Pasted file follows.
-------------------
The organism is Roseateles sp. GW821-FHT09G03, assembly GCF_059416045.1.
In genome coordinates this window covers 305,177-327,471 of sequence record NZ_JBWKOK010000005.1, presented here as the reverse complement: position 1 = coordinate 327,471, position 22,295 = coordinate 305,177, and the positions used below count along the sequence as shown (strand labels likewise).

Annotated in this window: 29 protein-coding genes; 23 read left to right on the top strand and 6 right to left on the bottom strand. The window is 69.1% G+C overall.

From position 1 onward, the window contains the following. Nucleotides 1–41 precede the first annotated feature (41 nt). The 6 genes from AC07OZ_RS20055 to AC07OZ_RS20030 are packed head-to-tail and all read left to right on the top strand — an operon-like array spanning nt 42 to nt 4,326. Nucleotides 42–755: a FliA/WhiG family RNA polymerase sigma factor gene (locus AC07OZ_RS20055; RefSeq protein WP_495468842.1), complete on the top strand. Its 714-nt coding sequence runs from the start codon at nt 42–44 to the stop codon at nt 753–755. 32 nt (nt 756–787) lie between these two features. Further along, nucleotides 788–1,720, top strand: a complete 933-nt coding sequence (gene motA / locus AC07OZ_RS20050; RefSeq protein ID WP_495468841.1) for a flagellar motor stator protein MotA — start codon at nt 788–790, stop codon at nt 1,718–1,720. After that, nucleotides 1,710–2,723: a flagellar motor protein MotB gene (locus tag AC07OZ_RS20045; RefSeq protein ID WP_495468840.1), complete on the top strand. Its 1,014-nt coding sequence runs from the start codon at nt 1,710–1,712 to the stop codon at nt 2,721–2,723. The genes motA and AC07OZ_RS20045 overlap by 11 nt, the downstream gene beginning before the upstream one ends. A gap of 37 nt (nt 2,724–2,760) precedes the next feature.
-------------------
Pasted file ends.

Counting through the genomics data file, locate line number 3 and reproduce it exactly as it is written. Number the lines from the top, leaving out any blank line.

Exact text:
Annotated in this window: 29 protein-coding genes; 23 read left to right on the top strand and 6 right to left on the bottom strand. The window is 69.1% G+C overall.